No silver bullet. Three design recommendations for fairness.

Ok, so we’ve learned that no two sourcing situations are alike and one-sized solutions designed to fit neatly in a box often don’t work for everyone. So considering the millions of farmers and countless buyers looking to connect but need a way to trust one another, where do we go from here? Particularly, how do we express meaningful impact as a collective, amidst the complexity in a way that engages and connects consumers closer to the producer?

Which is best? The blue or the red pill? The light or dark side? Unfortunately, there is no ‘silver bullet’ approach. History tells us that the rebalance of power and wealth can not be achieved through single-focused or linear approaches alone, just as Jedi’s know that becoming one with the force is an integration of both the light and dark.

Creating solutions that work for everyone first require a shared understanding of the situation we wish to change, a framework for building trust and pathways for taking action. Below are three considerations for promoting fairness and building trust in the supply chain.

  • Radical transparency. Transparency and communication should be 2-way. “I want producers to look upstream and see the buyer. I want consumers to be able to look downstream and see the farmer,” is a common request I hear. Visibility of people and roles is the first step. Transparency also means making processes and decision-making transparent, including assumptions and lessons learned, so they are open to critique and feedback.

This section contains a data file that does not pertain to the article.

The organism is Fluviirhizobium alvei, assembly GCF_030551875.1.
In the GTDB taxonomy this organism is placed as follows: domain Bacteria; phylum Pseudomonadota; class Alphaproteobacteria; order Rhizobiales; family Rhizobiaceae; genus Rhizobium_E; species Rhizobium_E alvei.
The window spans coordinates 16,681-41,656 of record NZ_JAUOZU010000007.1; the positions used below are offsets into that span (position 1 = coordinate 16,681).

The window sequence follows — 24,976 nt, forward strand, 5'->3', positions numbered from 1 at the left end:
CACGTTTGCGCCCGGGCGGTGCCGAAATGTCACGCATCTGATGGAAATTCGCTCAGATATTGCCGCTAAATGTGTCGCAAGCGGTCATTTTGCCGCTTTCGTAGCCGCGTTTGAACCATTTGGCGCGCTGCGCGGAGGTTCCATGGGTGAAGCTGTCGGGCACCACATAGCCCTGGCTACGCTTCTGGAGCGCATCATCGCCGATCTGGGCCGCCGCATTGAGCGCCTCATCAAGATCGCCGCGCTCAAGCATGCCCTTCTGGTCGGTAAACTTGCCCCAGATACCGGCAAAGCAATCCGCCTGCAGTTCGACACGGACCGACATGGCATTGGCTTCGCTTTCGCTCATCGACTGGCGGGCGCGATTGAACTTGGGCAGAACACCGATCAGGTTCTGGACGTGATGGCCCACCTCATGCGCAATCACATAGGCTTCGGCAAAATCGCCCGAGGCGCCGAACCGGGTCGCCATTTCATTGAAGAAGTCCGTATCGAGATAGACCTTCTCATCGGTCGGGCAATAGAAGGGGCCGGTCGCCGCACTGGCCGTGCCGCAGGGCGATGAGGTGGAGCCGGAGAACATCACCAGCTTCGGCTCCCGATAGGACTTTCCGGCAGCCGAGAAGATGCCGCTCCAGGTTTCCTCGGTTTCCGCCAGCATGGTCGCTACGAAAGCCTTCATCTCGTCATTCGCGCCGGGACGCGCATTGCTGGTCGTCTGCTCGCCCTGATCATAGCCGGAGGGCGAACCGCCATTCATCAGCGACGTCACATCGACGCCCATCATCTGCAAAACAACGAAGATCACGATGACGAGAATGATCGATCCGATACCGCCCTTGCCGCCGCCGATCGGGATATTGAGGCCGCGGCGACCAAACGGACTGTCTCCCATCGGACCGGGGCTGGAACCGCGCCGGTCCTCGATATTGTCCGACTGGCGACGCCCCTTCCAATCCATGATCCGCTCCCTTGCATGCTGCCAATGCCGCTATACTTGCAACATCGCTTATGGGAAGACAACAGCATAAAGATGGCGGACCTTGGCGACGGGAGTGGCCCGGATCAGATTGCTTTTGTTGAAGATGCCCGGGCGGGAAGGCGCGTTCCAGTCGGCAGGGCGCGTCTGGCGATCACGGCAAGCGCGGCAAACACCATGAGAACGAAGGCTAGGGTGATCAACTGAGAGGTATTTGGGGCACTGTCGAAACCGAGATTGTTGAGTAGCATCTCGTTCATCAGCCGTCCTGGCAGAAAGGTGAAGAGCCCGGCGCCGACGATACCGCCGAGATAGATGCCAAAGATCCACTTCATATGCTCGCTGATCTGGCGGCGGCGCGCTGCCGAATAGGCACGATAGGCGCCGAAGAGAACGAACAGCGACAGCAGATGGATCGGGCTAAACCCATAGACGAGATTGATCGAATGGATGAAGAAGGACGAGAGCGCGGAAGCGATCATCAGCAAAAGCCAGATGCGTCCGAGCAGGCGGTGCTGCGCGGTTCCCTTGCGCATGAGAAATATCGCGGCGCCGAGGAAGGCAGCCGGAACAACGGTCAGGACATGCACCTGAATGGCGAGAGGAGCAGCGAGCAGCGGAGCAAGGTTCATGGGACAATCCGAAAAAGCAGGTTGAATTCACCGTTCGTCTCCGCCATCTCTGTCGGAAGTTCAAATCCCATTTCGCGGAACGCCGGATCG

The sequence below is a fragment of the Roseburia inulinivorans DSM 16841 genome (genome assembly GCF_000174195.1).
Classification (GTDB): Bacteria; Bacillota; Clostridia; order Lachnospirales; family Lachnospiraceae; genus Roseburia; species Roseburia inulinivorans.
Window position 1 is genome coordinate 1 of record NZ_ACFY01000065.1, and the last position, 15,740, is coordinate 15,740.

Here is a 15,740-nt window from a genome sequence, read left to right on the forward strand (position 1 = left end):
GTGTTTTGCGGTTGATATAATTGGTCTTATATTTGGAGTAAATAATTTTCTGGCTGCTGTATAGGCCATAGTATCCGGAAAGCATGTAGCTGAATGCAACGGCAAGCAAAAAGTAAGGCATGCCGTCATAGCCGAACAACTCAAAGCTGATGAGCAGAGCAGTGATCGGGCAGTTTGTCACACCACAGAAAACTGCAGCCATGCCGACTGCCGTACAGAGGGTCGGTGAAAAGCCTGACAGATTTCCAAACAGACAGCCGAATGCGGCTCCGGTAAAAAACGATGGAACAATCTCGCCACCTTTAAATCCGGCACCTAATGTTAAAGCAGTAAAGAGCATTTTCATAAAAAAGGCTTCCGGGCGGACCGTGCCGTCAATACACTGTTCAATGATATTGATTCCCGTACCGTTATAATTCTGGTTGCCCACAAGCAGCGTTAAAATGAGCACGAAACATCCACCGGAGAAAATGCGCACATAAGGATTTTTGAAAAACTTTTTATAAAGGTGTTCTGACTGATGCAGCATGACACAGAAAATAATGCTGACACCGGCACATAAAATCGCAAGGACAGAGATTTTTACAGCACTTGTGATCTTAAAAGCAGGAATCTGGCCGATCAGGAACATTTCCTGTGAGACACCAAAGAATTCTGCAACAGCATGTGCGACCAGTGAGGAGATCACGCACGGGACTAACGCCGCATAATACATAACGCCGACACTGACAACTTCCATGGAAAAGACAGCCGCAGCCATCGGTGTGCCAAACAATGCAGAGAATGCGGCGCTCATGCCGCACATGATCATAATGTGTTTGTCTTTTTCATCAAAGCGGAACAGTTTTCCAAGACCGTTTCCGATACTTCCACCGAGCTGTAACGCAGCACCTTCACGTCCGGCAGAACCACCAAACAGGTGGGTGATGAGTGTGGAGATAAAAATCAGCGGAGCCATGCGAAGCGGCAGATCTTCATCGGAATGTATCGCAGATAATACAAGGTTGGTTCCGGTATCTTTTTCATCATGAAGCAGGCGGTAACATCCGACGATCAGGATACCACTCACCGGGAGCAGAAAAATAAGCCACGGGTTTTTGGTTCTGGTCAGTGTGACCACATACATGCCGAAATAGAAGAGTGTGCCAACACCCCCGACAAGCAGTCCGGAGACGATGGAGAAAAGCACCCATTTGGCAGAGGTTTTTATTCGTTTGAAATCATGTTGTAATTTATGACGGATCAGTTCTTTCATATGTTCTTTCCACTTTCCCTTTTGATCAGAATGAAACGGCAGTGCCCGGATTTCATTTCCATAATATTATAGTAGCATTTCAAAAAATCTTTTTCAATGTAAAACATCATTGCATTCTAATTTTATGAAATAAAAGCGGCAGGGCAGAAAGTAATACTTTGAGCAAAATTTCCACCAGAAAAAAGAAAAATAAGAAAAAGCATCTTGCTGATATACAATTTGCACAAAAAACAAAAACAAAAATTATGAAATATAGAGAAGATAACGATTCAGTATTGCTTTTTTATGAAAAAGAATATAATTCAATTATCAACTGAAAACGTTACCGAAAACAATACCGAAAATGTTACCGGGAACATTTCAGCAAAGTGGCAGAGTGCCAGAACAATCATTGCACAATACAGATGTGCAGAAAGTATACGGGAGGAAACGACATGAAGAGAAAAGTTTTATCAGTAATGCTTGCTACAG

• Design for humans not checkboxes. Trade is powered by human relationships. Placing people at the center means that each organization and collaborative group defines their own goals and criteria to measure success. Context specific plans and agreements ensure relevance. This gets complex but luckily there are great models emerging. Social finance organizations like Kiva, RSF, IDEX, and Tides to name a few are pioneering new approaches to vetting their partners and flexible frameworks to calculate impact. Rather than compare across sources, progress is tracked through narratives on how a particular situation is changing year to year.